My Daddy Is a Cool DudePosted July 5th, 2011 by Thomas Norman DeWolf
In 1969, I was an 18 year old mother with a baby on my hip. Like every other parent, I was determined — in spite of the odds against me — to raise a child who was healthy, both physically and emotionally. I was determined to feed his body with healthy food and to nourish his evolving intellect with stories that reflected our culture. To my dismay, there were virtually no books that heralded the stories and images of black people. We were being maligned in every way and most certainly ignored by the publishing industry.
And then there was a blooming. “Black Power” was in effect. Lucille Clifton, Mari Evans and Nikki Giovanni came into the market with books written specifically for black children; illustrated with beautiful black images. Giovanni’s Spin A Soft Black Song was the first book I added to my son’s library in 1971.
Inspired by the creativity of fellow writers and the publishing industry’s apparent change of heart, I wrote my own book: My Daddy is a Cool Dude. My husband, an incredibly talented artist, created the illustrations. The book sold well and was nominated for a Caldecott Medal. I only got one bad review — in the New York Times no less.
It’s been a long time since that day in 1975 of my first foray into publishing. There I was, an African American woman — a “ghetto girl” of “dubious distinction” whose voice was not valued or considered — the author of a book that was published to acclaim by a major publishing house (The Dial Press).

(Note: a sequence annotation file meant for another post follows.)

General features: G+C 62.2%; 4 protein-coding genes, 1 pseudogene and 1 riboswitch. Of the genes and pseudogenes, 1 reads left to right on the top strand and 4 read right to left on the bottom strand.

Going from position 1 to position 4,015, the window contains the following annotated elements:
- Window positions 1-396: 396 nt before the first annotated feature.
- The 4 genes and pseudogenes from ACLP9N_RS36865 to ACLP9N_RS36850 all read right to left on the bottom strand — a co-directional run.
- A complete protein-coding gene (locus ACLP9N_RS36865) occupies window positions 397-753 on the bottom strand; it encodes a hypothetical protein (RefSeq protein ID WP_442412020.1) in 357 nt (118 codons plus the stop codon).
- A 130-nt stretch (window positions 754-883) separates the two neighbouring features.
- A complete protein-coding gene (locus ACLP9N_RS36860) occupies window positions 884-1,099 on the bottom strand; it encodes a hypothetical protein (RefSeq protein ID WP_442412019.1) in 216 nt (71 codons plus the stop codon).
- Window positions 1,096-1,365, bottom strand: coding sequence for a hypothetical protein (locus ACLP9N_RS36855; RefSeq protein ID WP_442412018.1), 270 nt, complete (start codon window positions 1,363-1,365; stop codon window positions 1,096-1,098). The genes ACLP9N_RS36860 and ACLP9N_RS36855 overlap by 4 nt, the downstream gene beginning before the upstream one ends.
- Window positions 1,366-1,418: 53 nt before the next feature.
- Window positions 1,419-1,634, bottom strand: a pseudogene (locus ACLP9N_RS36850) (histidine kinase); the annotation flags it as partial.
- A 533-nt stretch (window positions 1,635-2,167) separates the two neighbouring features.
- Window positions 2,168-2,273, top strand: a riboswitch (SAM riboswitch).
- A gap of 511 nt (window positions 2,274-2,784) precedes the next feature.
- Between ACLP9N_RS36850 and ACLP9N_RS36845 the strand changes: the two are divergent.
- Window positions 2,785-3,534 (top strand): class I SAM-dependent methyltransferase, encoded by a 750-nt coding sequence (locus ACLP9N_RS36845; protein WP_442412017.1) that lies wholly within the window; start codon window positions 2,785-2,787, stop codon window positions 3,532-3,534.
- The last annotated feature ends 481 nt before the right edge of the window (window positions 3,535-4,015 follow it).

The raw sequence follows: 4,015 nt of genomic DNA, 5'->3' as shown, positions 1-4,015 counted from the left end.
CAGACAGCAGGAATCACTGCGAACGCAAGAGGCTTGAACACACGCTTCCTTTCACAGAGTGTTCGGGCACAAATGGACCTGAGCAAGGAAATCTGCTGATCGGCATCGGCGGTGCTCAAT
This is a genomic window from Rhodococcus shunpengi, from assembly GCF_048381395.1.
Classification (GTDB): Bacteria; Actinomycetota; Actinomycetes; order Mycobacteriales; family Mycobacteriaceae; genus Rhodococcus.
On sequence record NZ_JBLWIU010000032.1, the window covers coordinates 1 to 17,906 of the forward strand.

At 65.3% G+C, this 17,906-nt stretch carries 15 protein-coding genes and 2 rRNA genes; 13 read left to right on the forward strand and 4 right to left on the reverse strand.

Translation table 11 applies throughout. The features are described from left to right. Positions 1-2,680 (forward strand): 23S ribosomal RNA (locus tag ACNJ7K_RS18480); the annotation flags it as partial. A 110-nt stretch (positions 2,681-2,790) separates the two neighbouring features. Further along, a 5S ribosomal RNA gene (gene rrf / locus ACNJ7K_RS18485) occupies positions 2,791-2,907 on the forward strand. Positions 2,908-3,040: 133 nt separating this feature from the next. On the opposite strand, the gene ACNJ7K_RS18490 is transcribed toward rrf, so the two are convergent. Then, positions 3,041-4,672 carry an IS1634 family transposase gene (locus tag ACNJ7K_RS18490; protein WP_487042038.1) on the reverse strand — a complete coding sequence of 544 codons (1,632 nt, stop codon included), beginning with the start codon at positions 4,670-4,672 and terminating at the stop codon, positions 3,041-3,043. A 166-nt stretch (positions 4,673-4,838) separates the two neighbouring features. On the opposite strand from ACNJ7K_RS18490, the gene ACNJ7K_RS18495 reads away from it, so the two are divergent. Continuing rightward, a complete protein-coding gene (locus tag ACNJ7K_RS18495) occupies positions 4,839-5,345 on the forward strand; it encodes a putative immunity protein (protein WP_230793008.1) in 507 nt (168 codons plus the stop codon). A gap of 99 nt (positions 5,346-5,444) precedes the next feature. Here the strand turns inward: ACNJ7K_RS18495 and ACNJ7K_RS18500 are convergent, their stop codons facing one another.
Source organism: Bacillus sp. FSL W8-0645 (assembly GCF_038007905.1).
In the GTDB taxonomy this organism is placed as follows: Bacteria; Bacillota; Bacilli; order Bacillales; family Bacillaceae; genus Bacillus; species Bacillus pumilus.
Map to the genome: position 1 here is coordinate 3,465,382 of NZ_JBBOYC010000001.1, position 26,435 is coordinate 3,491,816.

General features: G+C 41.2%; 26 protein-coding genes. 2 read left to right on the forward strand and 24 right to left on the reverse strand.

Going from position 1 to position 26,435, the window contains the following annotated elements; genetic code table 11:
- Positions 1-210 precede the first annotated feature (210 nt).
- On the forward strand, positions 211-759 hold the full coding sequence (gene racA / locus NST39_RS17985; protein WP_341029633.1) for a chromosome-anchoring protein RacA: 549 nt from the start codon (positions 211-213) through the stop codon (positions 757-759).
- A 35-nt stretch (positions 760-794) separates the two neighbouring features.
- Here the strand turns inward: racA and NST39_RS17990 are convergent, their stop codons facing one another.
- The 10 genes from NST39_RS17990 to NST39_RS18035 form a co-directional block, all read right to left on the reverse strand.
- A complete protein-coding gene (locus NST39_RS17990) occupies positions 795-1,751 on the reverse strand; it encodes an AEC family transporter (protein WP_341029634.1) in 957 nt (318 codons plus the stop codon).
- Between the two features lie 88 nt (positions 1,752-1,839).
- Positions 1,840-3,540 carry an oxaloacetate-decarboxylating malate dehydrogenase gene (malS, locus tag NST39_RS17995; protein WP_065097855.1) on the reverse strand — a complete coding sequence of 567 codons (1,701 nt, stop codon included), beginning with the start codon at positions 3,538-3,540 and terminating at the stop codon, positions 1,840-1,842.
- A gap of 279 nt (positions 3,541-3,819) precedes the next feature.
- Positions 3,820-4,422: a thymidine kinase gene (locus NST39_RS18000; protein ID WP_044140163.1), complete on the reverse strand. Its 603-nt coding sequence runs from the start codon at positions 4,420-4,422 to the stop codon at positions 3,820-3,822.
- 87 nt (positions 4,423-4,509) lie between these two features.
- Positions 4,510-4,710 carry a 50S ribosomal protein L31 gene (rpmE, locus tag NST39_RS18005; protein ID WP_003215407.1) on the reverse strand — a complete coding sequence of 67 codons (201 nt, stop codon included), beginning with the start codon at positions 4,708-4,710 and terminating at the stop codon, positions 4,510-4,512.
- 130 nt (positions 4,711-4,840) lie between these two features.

Since then, I have authored numerous magazine articles and other short form material, written by a voice longing to be heard. Yet, writing is something I have mostly done on behalf of others. It has generally been hidden behind the names of clients.
I believe I have talent and I have very definite opinions about a lot of things. I have never been reticent about arguing my point of view when I believe something is right. But this “healing journey” I am on with Tom has challenged some very basic assumptions I hold dear … about race, culture, patrimony — many things I have never been challenged (especially by a white man) to think about. That is because it has always been a fact of life that I am black and that what I think meant little in the vast world of European domination.
Today, I am engaged in process that is difficult and painful. Just like that first book, writing Gather at the Table is an ordeal of conscience. I want to use my ability to express myself in writing… to tell the truth (my truth) … to affect people’s hearts and minds. Because our subject matter is so big and profound, that is a tall order for even the best of writers.
With this book, I am not quite sure how to communicate what I want to say. I am also not so sure about how much I am willing to share about my beliefs and feelings with others. After all, what is written and published will endure in the public domain forever. If I go against the prevailing point of view, I may be ostracized even more than is my historic inheritance.
The one thing I do know is that I can’t change anyone. I can only present what I believe to be true and hope that others will find value in what I say. In the end, people change themselves. On the issue of race and reconciliation, I continue to be intrigued by what inducement is necessary to change the paradigm. I hope we have not gone so far into the abyss of prejudice — my own and that of others — to be beyond redemption.
I have waited 35 years to write another book. I guess it took me this long to realize I have something else important to say. Dare I say it?
Eastern Mennonite University
Harlem Book Fair
Phillis Wheatley Book Award
Post Racial Society
Summer Peacebuilding Institute
Tulsa race riot
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